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Tom, I just read on Race Journal Online from someone who listens to Jr.’s radio, “JEERS to Lance…how does a team run out of tires with almost 25% of the race left? Let’s hope it was race dictated and not the pre-race plan. Glad Jr didnt have a flat and actually need a tire to avoid his first DNF this year. I’m pretty sure the 24 tires followed Jeff’s pit crew over to the 48 camp.” What…? I have NEVER heard of a team running out of tires in the Cup series, in the Truck or NW series, yes, but not Cup level. Why hasn’t anyone else reported it? Writers are always looking for stories about Jr. I wholeheartedly agree with overated 88, it is well past time for Rick to let Jr. go.

Overra88ted
11/10/2010 10:56 PM
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Marybeth…Just where is your head stuck up? NOBODY on the Cup level runs out of tires. Just another of your delusional BS excuses for Na$craps most Popular Loser Dale Jr.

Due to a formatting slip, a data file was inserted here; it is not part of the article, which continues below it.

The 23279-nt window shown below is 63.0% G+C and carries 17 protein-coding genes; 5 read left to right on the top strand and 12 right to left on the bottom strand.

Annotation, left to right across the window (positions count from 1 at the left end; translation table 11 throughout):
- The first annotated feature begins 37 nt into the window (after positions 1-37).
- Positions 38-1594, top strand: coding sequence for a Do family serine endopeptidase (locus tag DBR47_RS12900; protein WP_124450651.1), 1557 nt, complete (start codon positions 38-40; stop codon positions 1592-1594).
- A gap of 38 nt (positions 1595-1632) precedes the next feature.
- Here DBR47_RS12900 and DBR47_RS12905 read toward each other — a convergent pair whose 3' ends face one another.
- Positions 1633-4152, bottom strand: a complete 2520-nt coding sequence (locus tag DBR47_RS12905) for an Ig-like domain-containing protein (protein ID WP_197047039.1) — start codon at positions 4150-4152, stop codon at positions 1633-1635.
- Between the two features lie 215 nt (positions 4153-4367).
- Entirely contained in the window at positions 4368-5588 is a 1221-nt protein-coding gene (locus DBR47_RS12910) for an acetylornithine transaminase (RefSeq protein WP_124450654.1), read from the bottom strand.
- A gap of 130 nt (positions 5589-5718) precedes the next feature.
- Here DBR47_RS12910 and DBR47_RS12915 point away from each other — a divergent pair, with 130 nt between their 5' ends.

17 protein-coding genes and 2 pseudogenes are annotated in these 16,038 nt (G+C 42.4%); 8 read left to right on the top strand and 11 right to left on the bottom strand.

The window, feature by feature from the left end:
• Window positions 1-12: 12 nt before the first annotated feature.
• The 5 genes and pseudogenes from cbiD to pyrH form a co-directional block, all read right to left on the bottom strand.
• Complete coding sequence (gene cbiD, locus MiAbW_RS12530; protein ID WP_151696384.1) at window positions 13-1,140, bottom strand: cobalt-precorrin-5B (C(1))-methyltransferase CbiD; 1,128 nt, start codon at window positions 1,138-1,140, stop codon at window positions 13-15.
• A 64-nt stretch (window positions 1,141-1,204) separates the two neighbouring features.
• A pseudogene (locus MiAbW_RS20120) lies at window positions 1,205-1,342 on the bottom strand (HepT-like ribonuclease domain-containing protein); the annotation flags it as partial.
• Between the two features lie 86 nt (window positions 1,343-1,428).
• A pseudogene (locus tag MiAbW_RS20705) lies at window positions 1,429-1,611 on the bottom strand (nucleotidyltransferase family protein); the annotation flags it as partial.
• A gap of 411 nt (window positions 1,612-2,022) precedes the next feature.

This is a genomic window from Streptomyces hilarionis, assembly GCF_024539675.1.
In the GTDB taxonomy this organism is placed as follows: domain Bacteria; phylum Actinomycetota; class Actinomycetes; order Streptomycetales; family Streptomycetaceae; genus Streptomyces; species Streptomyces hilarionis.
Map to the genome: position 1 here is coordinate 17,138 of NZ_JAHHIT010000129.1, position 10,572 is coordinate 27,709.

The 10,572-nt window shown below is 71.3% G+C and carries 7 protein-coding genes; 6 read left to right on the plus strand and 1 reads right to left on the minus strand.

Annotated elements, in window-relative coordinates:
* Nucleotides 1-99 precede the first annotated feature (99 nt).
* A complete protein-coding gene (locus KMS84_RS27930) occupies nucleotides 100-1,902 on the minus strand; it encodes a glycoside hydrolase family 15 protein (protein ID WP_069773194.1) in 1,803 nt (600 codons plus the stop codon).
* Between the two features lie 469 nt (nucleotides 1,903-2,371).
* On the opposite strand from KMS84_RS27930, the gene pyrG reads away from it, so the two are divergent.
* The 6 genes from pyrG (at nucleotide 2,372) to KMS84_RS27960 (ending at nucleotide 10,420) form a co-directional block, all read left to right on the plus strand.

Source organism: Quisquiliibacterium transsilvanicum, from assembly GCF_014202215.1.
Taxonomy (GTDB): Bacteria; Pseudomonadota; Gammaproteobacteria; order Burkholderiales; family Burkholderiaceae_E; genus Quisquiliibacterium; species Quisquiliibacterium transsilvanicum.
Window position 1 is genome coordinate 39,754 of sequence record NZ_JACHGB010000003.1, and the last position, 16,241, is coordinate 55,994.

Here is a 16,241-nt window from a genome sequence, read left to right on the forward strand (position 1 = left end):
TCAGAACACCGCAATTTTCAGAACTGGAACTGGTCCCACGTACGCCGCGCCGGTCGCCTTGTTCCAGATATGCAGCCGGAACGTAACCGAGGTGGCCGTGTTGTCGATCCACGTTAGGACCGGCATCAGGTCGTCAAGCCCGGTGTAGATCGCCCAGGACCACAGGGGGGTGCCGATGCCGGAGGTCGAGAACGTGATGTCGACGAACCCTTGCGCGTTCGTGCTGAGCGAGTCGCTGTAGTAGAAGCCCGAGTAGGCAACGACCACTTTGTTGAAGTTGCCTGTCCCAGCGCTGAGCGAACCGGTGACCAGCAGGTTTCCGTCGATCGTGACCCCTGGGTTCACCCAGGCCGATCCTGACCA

Tandem
11/10/2010 11:13 PM
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Let’s not forget, Kyle flipped off an official, not another driver. I don’t care if it was on camera or not. Flip off an official in the NBA and it is a 3 game suspension, not just a technical foul.

Overra88ted
11/10/2010 11:16 PM
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Marybeth, are all your light bulbs on? No body’s reporting on your delusions, because THERE IS NO STORY TO REPORT! Please show us your intelligence and explain to the world how the #88 crew installed a 9” ford ring gear backwards, something YOU posted all over the web this summer.Marybeth … the crickets are chirpping!

Overra88ted
11/10/2010 11:30 PM
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Marybeth… I almost fell out of my chair when you said you agreeded with me about Rick benching Jr. for a few races to show delusional people like yourself and the rest of Jr. Nation the #88 team’s only problem is it’s driver. What driver would you want to prove this to you, Scot Speed? Danica Patrick? Or whoever? Really wouldn’t take alot of talent to do.

 

Contact Tom Bowles

Recent articles from Tom Bowles: